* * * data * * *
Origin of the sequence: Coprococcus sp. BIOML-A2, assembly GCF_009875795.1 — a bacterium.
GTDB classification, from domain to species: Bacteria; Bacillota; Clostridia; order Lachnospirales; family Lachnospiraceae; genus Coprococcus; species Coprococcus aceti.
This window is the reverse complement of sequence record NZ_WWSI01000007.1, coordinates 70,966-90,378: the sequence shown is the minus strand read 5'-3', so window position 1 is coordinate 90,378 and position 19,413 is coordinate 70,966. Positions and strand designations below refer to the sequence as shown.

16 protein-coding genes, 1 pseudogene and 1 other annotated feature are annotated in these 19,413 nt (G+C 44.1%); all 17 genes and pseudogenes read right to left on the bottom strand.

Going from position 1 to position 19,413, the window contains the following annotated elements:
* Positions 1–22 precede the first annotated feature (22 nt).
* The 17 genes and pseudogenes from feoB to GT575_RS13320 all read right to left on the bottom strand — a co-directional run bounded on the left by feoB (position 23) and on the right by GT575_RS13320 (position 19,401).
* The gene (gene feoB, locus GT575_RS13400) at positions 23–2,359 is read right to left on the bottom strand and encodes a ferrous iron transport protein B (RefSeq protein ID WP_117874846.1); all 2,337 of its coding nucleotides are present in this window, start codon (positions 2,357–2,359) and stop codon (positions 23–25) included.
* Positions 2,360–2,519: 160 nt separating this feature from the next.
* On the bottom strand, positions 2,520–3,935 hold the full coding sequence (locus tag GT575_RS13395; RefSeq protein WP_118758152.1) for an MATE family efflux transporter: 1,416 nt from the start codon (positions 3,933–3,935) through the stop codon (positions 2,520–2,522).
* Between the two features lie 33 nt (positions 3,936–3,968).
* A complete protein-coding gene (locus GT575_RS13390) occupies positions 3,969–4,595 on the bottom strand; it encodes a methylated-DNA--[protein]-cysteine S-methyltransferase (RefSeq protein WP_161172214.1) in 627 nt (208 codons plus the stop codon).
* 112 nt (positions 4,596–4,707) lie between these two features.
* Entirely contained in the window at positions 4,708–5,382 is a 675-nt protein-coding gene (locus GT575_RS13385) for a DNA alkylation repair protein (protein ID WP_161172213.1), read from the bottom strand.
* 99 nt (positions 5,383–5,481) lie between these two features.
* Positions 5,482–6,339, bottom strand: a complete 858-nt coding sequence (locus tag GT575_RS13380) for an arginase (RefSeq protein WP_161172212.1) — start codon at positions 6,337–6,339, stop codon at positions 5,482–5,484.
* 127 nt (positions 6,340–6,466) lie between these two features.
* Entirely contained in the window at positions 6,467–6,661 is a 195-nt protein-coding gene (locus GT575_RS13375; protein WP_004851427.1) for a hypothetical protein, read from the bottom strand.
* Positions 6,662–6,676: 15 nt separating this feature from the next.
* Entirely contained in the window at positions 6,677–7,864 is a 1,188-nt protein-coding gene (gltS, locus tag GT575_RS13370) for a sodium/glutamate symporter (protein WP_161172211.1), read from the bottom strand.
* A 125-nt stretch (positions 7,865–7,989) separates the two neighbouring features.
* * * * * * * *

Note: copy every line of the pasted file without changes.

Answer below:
Origin of the sequence: Coprococcus sp. BIOML-A2, assembly GCF_009875795.1 — a bacterium.
GTDB classification, from domain to species: Bacteria; Bacillota; Clostridia; order Lachnospirales; family Lachnospiraceae; genus Coprococcus; species Coprococcus aceti.
This window is the reverse complement of sequence record NZ_WWSI01000007.1, coordinates 70,966-90,378: the sequence shown is the minus strand read 5'-3', so window position 1 is coordinate 90,378 and position 19,413 is coordinate 70,966. Positions and strand designations below refer to the sequence as shown.

16 protein-coding genes, 1 pseudogene and 1 other annotated feature are annotated in these 19,413 nt (G+C 44.1%); all 17 genes and pseudogenes read right to left on the bottom strand.

Going from position 1 to position 19,413, the window contains the following annotated elements:
* Positions 1–22 precede the first annotated feature (22 nt).
* The 17 genes and pseudogenes from feoB to GT575_RS13320 all read right to left on the bottom strand — a co-directional run bounded on the left by feoB (position 23) and on the right by GT575_RS13320 (position 19,401).
* The gene (gene feoB, locus GT575_RS13400) at positions 23–2,359 is read right to left on the bottom strand and encodes a ferrous iron transport protein B (RefSeq protein ID WP_117874846.1); all 2,337 of its coding nucleotides are present in this window, start codon (positions 2,357–2,359) and stop codon (positions 23–25) included.
* Positions 2,360–2,519: 160 nt separating this feature from the next.
* On the bottom strand, positions 2,520–3,935 hold the full coding sequence (locus tag GT575_RS13395; RefSeq protein WP_118758152.1) for an MATE family efflux transporter: 1,416 nt from the start codon (positions 3,933–3,935) through the stop codon (positions 2,520–2,522).
* Between the two features lie 33 nt (positions 3,936–3,968).
* A complete protein-coding gene (locus GT575_RS13390) occupies positions 3,969–4,595 on the bottom strand; it encodes a methylated-DNA--[protein]-cysteine S-methyltransferase (RefSeq protein WP_161172214.1) in 627 nt (208 codons plus the stop codon).
* 112 nt (positions 4,596–4,707) lie between these two features.
* Entirely contained in the window at positions 4,708–5,382 is a 675-nt protein-coding gene (locus GT575_RS13385) for a DNA alkylation repair protein (protein ID WP_161172213.1), read from the bottom strand.
* 99 nt (positions 5,383–5,481) lie between these two features.
* Positions 5,482–6,339, bottom strand: a complete 858-nt coding sequence (locus tag GT575_RS13380) for an arginase (RefSeq protein WP_161172212.1) — start codon at positions 6,337–6,339, stop codon at positions 5,482–5,484.
* 127 nt (positions 6,340–6,466) lie between these two features.
* Entirely contained in the window at positions 6,467–6,661 is a 195-nt protein-coding gene (locus GT575_RS13375; protein WP_004851427.1) for a hypothetical protein, read from the bottom strand.
* Positions 6,662–6,676: 15 nt separating this feature from the next.
* Entirely contained in the window at positions 6,677–7,864 is a 1,188-nt protein-coding gene (gltS, locus tag GT575_RS13370) for a sodium/glutamate symporter (protein WP_161172211.1), read from the bottom strand.
* A 125-nt stretch (positions 7,865–7,989) separates the two neighbouring features.